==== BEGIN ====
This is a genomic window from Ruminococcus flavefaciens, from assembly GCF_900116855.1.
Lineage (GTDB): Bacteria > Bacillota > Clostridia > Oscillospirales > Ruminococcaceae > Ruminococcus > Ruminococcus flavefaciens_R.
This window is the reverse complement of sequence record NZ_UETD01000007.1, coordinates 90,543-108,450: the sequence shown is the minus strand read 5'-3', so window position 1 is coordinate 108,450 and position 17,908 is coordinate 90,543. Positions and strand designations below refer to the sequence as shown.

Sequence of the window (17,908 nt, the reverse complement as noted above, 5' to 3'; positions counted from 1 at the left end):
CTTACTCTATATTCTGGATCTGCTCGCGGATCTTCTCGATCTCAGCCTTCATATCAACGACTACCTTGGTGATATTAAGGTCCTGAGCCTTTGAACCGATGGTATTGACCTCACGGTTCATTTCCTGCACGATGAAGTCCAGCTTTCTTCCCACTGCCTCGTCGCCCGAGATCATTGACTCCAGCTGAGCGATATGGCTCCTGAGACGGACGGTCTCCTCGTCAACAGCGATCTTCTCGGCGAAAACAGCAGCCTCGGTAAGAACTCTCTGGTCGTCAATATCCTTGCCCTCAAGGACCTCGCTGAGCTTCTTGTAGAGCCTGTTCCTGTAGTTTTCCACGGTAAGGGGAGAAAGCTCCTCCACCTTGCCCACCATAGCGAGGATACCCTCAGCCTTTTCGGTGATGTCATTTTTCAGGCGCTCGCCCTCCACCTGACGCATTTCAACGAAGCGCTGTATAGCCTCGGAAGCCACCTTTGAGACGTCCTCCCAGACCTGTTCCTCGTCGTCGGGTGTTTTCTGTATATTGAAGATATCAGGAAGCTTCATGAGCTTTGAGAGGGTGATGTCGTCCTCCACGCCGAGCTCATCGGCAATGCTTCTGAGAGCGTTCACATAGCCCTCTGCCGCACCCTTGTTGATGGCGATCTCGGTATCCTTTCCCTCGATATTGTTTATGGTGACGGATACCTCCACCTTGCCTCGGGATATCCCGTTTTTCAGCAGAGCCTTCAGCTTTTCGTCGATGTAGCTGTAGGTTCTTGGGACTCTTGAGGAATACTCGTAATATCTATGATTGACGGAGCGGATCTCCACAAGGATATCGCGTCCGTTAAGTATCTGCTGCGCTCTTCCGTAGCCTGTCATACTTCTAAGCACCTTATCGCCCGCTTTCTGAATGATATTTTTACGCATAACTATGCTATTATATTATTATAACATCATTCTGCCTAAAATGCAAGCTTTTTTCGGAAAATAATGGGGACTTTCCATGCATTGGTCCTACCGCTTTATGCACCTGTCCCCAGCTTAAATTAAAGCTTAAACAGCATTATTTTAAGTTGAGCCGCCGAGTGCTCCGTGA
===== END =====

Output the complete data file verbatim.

This is a genomic window from Ruminococcus flavefaciens, from assembly GCF_900116855.1.
Lineage (GTDB): Bacteria > Bacillota > Clostridia > Oscillospirales > Ruminococcaceae > Ruminococcus > Ruminococcus flavefaciens_R.
This window is the reverse complement of sequence record NZ_UETD01000007.1, coordinates 90,543-108,450: the sequence shown is the minus strand read 5'-3', so window position 1 is coordinate 108,450 and position 17,908 is coordinate 90,543. Positions and strand designations below refer to the sequence as shown.

Sequence of the window (17,908 nt, the reverse complement as noted above, 5' to 3'; positions counted from 1 at the left end):
CTTACTCTATATTCTGGATCTGCTCGCGGATCTTCTCGATCTCAGCCTTCATATCAACGACTACCTTGGTGATATTAAGGTCCTGAGCCTTTGAACCGATGGTATTGACCTCACGGTTCATTTCCTGCACGATGAAGTCCAGCTTTCTTCCCACTGCCTCGTCGCCCGAGATCATTGACTCCAGCTGAGCGATATGGCTCCTGAGACGGACGGTCTCCTCGTCAACAGCGATCTTCTCGGCGAAAACAGCAGCCTCGGTAAGAACTCTCTGGTCGTCAATATCCTTGCCCTCAAGGACCTCGCTGAGCTTCTTGTAGAGCCTGTTCCTGTAGTTTTCCACGGTAAGGGGAGAAAGCTCCTCCACCTTGCCCACCATAGCGAGGATACCCTCAGCCTTTTCGGTGATGTCATTTTTCAGGCGCTCGCCCTCCACCTGACGCATTTCAACGAAGCGCTGTATAGCCTCGGAAGCCACCTTTGAGACGTCCTCCCAGACCTGTTCCTCGTCGTCGGGTGTTTTCTGTATATTGAAGATATCAGGAAGCTTCATGAGCTTTGAGAGGGTGATGTCGTCCTCCACGCCGAGCTCATCGGCAATGCTTCTGAGAGCGTTCACATAGCCCTCTGCCGCACCCTTGTTGATGGCGATCTCGGTATCCTTTCCCTCGATATTGTTTATGGTGACGGATACCTCCACCTTGCCTCGGGATATCCCGTTTTTCAGCAGAGCCTTCAGCTTTTCGTCGATGTAGCTGTAGGTTCTTGGGACTCTTGAGGAATACTCGTAATATCTATGATTGACGGAGCGGATCTCCACAAGGATATCGCGTCCGTTAAGTATCTGCTGCGCTCTTCCGTAGCCTGTCATACTTCTAAGCACCTTATCGCCCGCTTTCTGAATGATATTTTTACGCATAACTATGCTATTATATTATTATAACATCATTCTGCCTAAAATGCAAGCTTTTTTCGGAAAATAATGGGGACTTTCCATGCATTGGTCCTACCGCTTTATGCACCTGTCCCCAGCTTAAATTAAAGCTTAAACAGCATTATTTTAAGTTGAGCCGCCGAGTGCTCCGTGA